portfolio_returns_tq_rebalanced_monthly <- eventReactive(input$go, {
  prices <- prices()
  w <- c(input$w1/100, input$w2/100, input$w3/100, input$w4/100, input$w5/100)
  portfolio_returns_tq_rebalanced_monthly <- 
      prices %>% 
      to.monthly(indexAt = "last", OHLC = FALSE) %>% 
      tk_tbl(preserve_index = TRUE, rename_index = "date") %>%
      gather(asset, returns, -date) %>% 
      group_by(asset) %>%  
    mutate(returns = (log(returns) - log(lag(returns)))) %>%
    tq_portfolio(assets_col  = asset, 
                 returns_col = returns,
                 weights     = w,
                 col_rename  = "returns",
                 rebalance_on = "months")

We now have a reactive object called portfolio_returns_tq_rebalanced_monthly and need to use it to find the mean and standard deviation of returns. Those are the parameters we need for the simulation.

mean_port_return <- eventReactive(input$go, {
  portfolio_returns_tq_rebalanced_monthly <- 

stddev_port_return <- eventReactive(input$go, {
  portfolio_returns_tq_rebalanced_monthly <- 

Next, we define one of our simulation functions that we discussed in the previous post.

simulation_accum_1 <- function(init_value, N, mean, stdev) {
    tibble(c(init_value, 1 + rnorm(N, mean, stdev))) %>% 
    `colnames<-`("returns") %>%
    mutate(growth = 
             accumulate(returns, function(x, y) x * y)) %>% 

Then, we call eventReactive() to run the simulation following the same logic as we did above.

sims <- eventReactive(input$go, {input$sims})

monte_carlo_sim <- eventReactive(input$go, { 
  sims <- sims()
  starts <- 
    rep(1, sims) %>%
    set_names(paste("sim", 1:sims, sep = ""))
  map_dfc(starts, simulation_accum_1,
          N = input$sim_months, mean = mean_port_return(), 
          stdev = stddev_port_return()) %>% 
  mutate(month = seq(1:nrow(.))) %>% 
  select(month, everything()) %>% 
  `colnames<-`(c("month", names(starts)))  %>% 
  gather(sim, growth, -month) %>%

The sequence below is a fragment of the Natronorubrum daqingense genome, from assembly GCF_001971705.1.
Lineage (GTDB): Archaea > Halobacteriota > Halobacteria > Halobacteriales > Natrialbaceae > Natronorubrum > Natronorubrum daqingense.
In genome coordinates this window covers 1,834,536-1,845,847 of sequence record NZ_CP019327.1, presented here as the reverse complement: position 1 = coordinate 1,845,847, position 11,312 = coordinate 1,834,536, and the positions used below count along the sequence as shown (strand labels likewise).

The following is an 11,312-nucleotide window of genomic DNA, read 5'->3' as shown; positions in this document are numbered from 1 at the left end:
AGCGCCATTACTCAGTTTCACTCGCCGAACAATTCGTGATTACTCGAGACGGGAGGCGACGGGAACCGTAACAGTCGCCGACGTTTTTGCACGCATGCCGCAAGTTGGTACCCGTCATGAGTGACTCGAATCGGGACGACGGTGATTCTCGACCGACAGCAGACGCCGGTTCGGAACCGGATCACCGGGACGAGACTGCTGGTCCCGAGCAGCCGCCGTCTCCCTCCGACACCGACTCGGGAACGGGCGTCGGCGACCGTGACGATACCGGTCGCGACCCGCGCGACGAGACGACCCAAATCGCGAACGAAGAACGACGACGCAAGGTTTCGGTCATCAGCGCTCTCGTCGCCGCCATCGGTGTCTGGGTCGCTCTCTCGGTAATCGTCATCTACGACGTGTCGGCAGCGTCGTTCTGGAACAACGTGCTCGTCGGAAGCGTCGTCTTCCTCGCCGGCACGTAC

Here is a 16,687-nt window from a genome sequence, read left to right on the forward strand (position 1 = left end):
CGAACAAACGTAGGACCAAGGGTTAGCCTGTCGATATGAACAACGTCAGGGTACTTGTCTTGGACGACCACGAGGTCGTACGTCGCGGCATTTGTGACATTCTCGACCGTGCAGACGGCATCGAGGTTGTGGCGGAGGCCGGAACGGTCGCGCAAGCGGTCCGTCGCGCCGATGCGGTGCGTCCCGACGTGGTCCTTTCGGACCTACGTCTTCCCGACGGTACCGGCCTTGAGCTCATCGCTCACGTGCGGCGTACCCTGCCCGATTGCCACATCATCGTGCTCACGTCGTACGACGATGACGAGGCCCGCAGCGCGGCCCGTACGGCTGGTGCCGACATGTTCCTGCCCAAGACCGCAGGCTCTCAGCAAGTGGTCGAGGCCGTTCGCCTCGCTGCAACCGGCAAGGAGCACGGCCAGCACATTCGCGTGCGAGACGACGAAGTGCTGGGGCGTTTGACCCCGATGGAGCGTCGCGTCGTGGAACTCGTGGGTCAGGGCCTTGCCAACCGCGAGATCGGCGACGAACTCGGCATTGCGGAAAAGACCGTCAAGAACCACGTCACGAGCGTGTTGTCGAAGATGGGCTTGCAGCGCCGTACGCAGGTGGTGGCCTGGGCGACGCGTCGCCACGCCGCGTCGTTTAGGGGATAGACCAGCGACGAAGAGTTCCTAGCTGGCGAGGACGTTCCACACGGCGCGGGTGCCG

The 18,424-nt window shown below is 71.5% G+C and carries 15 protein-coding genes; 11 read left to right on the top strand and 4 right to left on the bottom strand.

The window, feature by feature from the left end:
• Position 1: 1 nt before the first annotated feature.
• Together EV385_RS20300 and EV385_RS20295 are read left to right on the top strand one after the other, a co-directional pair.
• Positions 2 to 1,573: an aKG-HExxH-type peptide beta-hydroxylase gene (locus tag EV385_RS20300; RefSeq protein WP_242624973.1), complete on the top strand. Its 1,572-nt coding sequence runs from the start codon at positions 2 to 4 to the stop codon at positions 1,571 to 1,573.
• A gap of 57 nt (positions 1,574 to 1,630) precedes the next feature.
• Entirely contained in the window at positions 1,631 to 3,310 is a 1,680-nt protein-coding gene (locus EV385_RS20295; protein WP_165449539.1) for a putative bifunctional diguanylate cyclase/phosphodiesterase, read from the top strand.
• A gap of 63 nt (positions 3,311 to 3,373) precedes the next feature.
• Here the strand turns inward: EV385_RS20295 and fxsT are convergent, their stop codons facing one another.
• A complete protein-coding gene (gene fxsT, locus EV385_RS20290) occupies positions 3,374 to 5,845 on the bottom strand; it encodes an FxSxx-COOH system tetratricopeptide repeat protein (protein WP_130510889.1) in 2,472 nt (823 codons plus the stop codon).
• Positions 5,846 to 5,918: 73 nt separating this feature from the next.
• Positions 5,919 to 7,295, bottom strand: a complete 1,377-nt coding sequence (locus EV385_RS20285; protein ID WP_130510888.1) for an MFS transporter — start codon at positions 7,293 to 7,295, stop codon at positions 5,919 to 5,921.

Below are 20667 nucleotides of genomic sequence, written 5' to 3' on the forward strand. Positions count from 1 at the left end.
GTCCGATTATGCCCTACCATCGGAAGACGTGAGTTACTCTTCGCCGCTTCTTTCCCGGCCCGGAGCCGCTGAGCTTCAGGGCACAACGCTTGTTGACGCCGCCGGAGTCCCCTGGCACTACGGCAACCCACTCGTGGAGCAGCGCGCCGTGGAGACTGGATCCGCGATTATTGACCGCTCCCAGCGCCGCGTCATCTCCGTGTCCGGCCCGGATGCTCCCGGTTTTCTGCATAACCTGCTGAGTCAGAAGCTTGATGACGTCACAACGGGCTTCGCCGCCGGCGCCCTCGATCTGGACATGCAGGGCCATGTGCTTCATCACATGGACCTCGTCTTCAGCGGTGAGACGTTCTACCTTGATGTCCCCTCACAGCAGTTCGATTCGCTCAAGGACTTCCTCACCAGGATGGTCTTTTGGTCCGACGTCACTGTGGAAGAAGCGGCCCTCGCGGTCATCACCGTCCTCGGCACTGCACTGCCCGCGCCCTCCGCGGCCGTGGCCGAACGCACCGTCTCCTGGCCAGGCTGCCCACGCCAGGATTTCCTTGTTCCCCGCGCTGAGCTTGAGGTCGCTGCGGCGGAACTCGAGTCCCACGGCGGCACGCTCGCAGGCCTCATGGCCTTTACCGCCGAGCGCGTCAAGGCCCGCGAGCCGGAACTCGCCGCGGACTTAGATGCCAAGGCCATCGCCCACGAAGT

group_by(sim) %>% 
  mutate_all(funs(round(., 2)))

We now have a reactive object called monte_carlo_sim() which holds our 51 simulations of the custom portfolio. We can visualize with highcharter(), exactly as we did in the visualization post. We pass the reactive object directly to highcharter by calling hchar(monte_carlo_sim()...). Note that we begin the chunk with renderHighchart(). That alerts the file that the visualization is a reactively defined plot, and not a statically defined plot. If this were a ggplot visualization, we would start the call with renderPlot().

       type = 'line', 
       hcaes(y = growth,
             x = month,
             group = sim)) %>% 
  hc_title(text = paste(sims(), 
                        sep = " ")) %>%
  hc_xAxis(title = list(text = "months")) %>%
  hc_yAxis(title = list(text = "dollar growth"),
           labels = list(format = "${value}")) %>%
  hc_add_theme(hc_theme_flat()) %>%
  hc_exporting(enabled = TRUE) %>% 
  hc_legend(enabled = FALSE)

And finally, we isolate the minimum, median and maximum simulations for visualization and pass them to highcharter.

sim_summary <- 
  monte_carlo_sim() %>%
  summarise(final = last(growth)) %>% 
            max = max(final), 
            min = min(final),
            median = median(final))

mc_max_med_min <- 
  monte_carlo_sim() %>%
      last(growth) == sim_summary$max || 
      last(growth) == sim_summary$median ||
      last(growth) == sim_summary$min)

       type = 'line', 
       hcaes(y = growth,
             x = month,
             group = sim)) %>% 
  hc_title(text = "Min Max Median Simulations") %>%
  hc_xAxis(title = list(text = "months")) %>%
  hc_yAxis(title = list(text = "dollar growth"),
           labels = list(format = "${value}")) %>%
  hc_add_theme(hc_theme_flat()) %>%
  hc_exporting(enabled = TRUE) %>% 
  hc_legend(enabled = FALSE)

That wraps our Monte Carlo application and this showcases a powerful use for Shiny (we could have written any simulation function and then displayed the results). The end user sees the charts and we, as the R coders, can run whatever functions we wish under the hood. Thanks for reading and happy coding!